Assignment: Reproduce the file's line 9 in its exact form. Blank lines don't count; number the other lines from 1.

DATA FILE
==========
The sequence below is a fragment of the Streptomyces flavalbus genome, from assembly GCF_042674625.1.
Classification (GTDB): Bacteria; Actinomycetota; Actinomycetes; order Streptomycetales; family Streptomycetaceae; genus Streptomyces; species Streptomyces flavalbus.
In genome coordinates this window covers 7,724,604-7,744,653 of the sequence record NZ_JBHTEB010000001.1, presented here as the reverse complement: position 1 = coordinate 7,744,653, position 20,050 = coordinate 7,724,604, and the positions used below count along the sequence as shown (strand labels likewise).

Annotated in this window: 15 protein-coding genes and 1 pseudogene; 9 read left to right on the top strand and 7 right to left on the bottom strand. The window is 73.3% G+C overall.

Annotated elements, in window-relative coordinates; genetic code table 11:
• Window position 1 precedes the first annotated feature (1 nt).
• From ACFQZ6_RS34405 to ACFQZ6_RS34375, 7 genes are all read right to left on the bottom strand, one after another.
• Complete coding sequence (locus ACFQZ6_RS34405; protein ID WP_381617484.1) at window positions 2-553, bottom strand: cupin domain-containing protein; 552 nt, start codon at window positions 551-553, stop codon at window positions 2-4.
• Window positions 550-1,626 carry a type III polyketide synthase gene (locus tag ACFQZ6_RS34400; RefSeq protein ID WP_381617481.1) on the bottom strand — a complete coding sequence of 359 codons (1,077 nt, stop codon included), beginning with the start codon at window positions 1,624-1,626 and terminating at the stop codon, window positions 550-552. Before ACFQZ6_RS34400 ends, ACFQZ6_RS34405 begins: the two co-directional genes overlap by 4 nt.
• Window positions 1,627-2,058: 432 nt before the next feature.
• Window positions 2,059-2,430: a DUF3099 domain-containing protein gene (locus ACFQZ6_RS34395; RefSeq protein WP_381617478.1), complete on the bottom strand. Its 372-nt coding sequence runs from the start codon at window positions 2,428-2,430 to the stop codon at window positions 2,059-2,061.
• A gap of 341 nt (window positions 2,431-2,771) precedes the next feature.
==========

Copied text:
• Window positions 550-1,626 carry a type III polyketide synthase gene (locus tag ACFQZ6_RS34400; RefSeq protein ID WP_381617481.1) on the bottom strand — a complete coding sequence of 359 codons (1,077 nt, stop codon included), beginning with the start codon at window positions 1,624-1,626 and terminating at the stop codon, window positions 550-552. Before ACFQZ6_RS34400 ends, ACFQZ6_RS34405 begins: the two co-directional genes overlap by 4 nt.